On the opposite side of the house, numerous queens are back in residence. Thanks again to loans from the Royal Collection, the Queen’s Presence Chamber is occupied by Anne of Denmark by Paul van Somer, Charles I and Henrietta Maria by Daniel Mytens, and Mary II by Peter Lely (the latter on loan from the National Portrait Gallery). Presiding over them all, and returning to her birthplace at Greenwich, is Elizabeth I in the recently acquired Armada Portrait.

Flagmen of Lowestoft: Vice Admiral Sir William Berkeley (c. 1665–66), Sir Peter Lely. National Maritime Museum, Greenwich

Flagmen of Lowestoft: Vice Admiral Sir William Berkeley (c. 1665–66), Sir Peter Lely. National Maritime Museum, Greenwich

Royal narratives are not the only ones. There are also tales of military might, naval prowess, trade, diplomacy, exploration, and scientific discovery. I was struck afresh by the richness and quality of the Greenwich Hospital Collections from the elder Willem van de Velde’s extraordinary pen paintings of the Netherlands to William Hodges’ views of Tahiti and Easter Island, and from Lely’s portraits of the Flagmen of Lowestoft to George Stubbs’s portrait of a kangaroo.

The chronology picks up pace as you progress through the rooms: in the King’s Bedchamber I was surrounded by dashing 18th-century naval officers, before receiving a hearty 19th-century welcome from John Burnet’s The Greenwich Pensioners Commemorating Trafalgar (1835), on loan from English Heritage. On the ground floor, the tone darkens in the 20th-century rooms, which feature works by war artists, among them John Everett’s paintings of dazzle ships and Richard Eurich’s powerful depictions of the withdrawal from Dunkirk.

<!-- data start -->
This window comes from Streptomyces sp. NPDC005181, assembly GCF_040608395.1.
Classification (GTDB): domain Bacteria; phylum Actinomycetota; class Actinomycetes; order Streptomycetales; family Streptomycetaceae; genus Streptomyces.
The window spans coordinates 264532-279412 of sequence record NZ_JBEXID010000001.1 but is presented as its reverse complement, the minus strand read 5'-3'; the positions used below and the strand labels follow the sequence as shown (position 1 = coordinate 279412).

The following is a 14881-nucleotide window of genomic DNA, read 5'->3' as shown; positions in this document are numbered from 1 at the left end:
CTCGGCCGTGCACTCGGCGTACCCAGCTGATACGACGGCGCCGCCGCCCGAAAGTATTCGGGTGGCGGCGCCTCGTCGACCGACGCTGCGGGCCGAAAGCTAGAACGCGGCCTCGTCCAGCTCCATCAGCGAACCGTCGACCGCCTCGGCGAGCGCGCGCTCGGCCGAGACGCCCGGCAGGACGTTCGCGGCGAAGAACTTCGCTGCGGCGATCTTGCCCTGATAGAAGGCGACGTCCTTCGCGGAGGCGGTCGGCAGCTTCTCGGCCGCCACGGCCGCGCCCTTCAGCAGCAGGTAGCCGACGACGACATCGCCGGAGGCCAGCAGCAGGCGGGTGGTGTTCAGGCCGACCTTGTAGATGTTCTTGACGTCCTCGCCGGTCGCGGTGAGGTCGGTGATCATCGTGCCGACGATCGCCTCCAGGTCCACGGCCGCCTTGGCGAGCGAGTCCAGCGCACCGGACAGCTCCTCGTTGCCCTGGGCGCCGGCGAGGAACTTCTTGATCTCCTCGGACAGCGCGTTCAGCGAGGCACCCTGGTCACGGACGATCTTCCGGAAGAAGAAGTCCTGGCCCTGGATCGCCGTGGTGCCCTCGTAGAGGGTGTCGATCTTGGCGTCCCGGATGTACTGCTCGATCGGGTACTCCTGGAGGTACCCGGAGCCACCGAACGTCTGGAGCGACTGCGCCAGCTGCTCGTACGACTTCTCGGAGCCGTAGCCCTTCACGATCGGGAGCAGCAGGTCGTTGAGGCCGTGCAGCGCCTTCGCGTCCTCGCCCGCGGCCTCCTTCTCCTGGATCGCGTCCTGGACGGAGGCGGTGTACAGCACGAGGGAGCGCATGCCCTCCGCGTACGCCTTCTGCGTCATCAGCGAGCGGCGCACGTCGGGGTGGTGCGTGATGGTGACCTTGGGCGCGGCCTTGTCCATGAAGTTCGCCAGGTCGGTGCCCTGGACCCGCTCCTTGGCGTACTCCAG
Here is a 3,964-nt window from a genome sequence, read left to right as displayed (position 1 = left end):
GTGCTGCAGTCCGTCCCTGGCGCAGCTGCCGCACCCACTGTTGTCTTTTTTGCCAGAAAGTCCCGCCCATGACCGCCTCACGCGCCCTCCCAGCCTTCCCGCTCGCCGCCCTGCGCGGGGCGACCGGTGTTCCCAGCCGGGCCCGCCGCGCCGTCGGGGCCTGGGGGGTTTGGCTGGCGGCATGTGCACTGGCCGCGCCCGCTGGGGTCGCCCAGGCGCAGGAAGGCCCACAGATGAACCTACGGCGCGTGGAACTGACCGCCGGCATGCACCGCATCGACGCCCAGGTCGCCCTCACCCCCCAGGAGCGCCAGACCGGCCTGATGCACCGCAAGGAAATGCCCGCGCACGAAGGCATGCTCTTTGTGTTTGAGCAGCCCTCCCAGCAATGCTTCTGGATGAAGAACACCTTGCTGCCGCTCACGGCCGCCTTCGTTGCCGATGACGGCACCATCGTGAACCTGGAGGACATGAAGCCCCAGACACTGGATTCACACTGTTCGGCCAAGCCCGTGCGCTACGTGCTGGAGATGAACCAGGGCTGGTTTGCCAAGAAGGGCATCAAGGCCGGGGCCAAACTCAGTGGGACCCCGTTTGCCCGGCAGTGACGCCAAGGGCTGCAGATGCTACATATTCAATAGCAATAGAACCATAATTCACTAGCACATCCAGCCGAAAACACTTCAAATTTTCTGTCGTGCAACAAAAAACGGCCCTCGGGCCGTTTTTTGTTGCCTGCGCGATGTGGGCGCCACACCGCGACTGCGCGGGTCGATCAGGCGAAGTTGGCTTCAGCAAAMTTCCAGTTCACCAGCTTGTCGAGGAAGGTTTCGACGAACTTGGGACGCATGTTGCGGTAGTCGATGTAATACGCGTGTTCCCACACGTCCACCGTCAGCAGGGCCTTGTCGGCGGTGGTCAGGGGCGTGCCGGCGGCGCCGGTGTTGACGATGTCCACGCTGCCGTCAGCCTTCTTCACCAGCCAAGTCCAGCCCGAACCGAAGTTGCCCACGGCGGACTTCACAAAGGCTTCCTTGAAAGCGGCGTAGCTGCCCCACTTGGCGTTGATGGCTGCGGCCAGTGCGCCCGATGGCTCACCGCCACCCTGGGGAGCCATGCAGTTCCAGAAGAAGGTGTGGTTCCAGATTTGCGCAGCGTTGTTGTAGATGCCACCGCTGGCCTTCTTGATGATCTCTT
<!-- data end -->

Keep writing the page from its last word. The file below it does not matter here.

A View of the Monuments of Easter Island [Rapanui] (c. 1776), William Hodges. National Maritime Museum, London

A View of the Monuments of Easter Island [Rapanui] (c. 1776), William Hodges. National Maritime Museum, London

The curators have also been busy collecting contemporary work. Paul Duke’s chiaroscuro portrait-photographs of a Scottish fishing community in 2012 belie the harsh realities of life at sea, while Susan Derges’s Starfield Shoreline (2009) contemplates the poetic relationship between earth and ocean. These works revive the founding ethos of the National Maritime Museum in which the display of marine art was understood as a vital part of the nation’s identity, but the curators are not afraid to present critiques of our island’s colonial projects: Marian Maguire’s satirical print based on Nathaniel Dance’s portrait of Captain Cook is taken as seriously as the original on the first floor.

Returning to the Queen’s House after its 14-month closure, it is tangible that the programme of conservation and repair has consolidated one of the country’s most significant buildings, and evident that the redisplay offers much to interest, educate, and inspire. Four hundred years after its genesis, the Queen’s House is not a foolish ‘paire of panniers’ but once more a box of delights.

From the December issue of Apollo. Preview and subscribe here.